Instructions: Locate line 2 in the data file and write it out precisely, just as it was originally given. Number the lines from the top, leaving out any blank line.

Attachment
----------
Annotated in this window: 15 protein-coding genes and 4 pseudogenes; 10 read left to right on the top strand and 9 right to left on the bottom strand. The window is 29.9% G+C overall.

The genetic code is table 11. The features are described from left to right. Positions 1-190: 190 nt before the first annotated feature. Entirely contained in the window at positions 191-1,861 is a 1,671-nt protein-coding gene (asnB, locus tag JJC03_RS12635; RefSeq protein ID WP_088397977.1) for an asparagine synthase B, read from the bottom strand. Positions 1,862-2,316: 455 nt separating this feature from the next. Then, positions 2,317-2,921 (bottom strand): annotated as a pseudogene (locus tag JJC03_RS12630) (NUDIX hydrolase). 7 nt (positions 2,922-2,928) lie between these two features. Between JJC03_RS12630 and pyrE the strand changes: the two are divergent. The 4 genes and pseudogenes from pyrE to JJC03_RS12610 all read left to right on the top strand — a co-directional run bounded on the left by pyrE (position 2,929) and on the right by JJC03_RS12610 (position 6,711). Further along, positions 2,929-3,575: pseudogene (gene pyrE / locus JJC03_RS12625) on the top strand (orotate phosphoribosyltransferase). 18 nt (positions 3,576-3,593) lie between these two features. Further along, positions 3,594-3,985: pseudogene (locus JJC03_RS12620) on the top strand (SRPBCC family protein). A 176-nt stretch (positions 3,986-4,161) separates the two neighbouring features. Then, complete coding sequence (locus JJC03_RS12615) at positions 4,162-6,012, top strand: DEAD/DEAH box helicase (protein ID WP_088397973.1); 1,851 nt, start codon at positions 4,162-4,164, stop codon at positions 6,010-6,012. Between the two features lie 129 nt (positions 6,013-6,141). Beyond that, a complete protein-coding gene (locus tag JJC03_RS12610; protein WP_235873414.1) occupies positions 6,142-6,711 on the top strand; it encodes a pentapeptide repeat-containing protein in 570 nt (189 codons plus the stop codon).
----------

The genetic code is table 11. The features are described from left to right. Positions 1-190: 190 nt before the first annotated feature. Entirely contained in the window at positions 191-1,861 is a 1,671-nt protein-coding gene (asnB, locus tag JJC03_RS12635; RefSeq protein ID WP_088397977.1) for an asparagine synthase B, read from the bottom strand. Positions 1,862-2,316: 455 nt separating this feature from the next. Then, positions 2,317-2,921 (bottom strand): annotated as a pseudogene (locus tag JJC03_RS12630) (NUDIX hydrolase). 7 nt (positions 2,922-2,928) lie between these two features. Between JJC03_RS12630 and pyrE the strand changes: the two are divergent. The 4 genes and pseudogenes from pyrE to JJC03_RS12610 all read left to right on the top strand — a co-directional run bounded on the left by pyrE (position 2,929) and on the right by JJC03_RS12610 (position 6,711). Further along, positions 2,929-3,575: pseudogene (gene pyrE / locus JJC03_RS12625) on the top strand (orotate phosphoribosyltransferase). 18 nt (positions 3,576-3,593) lie between these two features. Further along, positions 3,594-3,985: pseudogene (locus JJC03_RS12620) on the top strand (SRPBCC family protein). A 176-nt stretch (positions 3,986-4,161) separates the two neighbouring features. Then, complete coding sequence (locus JJC03_RS12615) at positions 4,162-6,012, top strand: DEAD/DEAH box helicase (protein ID WP_088397973.1); 1,851 nt, start codon at positions 4,162-4,164, stop codon at positions 6,010-6,012. Between the two features lie 129 nt (positions 6,013-6,141). Beyond that, a complete protein-coding gene (locus tag JJC03_RS12610; protein WP_235873414.1) occupies positions 6,142-6,711 on the top strand; it encodes a pentapeptide repeat-containing protein in 570 nt (189 codons plus the stop codon).